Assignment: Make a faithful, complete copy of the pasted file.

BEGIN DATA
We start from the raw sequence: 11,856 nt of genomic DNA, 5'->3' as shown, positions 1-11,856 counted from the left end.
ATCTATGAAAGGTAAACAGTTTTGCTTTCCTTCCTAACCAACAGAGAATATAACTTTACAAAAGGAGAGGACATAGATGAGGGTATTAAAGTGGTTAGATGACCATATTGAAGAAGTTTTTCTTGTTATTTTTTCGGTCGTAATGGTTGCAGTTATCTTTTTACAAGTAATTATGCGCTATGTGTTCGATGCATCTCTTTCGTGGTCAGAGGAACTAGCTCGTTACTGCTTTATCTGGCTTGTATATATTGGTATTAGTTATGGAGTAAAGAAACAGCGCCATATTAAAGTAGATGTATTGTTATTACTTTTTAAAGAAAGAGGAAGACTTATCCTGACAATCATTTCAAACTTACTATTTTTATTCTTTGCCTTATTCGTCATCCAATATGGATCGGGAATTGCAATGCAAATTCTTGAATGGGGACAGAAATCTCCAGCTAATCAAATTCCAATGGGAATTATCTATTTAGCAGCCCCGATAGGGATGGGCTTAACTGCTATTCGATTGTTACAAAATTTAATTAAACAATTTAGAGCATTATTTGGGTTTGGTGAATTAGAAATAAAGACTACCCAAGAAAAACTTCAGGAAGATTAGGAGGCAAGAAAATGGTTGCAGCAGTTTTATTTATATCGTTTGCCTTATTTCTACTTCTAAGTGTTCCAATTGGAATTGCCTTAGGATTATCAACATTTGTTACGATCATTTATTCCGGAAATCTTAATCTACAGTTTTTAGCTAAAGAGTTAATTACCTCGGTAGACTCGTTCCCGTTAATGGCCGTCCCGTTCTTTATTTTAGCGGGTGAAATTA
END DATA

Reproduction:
We start from the raw sequence: 11,856 nt of genomic DNA, 5'->3' as shown, positions 1-11,856 counted from the left end.
ATCTATGAAAGGTAAACAGTTTTGCTTTCCTTCCTAACCAACAGAGAATATAACTTTACAAAAGGAGAGGACATAGATGAGGGTATTAAAGTGGTTAGATGACCATATTGAAGAAGTTTTTCTTGTTATTTTTTCGGTCGTAATGGTTGCAGTTATCTTTTTACAAGTAATTATGCGCTATGTGTTCGATGCATCTCTTTCGTGGTCAGAGGAACTAGCTCGTTACTGCTTTATCTGGCTTGTATATATTGGTATTAGTTATGGAGTAAAGAAACAGCGCCATATTAAAGTAGATGTATTGTTATTACTTTTTAAAGAAAGAGGAAGACTTATCCTGACAATCATTTCAAACTTACTATTTTTATTCTTTGCCTTATTCGTCATCCAATATGGATCGGGAATTGCAATGCAAATTCTTGAATGGGGACAGAAATCTCCAGCTAATCAAATTCCAATGGGAATTATCTATTTAGCAGCCCCGATAGGGATGGGCTTAACTGCTATTCGATTGTTACAAAATTTAATTAAACAATTTAGAGCATTATTTGGGTTTGGTGAATTAGAAATAAAGACTACCCAAGAAAAACTTCAGGAAGATTAGGAGGCAAGAAAATGGTTGCAGCAGTTTTATTTATATCGTTTGCCTTATTTCTACTTCTAAGTGTTCCAATTGGAATTGCCTTAGGATTATCAACATTTGTTACGATCATTTATTCCGGAAATCTTAATCTACAGTTTTTAGCTAAAGAGTTAATTACCTCGGTAGACTCGTTCCCGTTAATGGCCGTCCCGTTCTTTATTTTAGCGGGTGAAATTA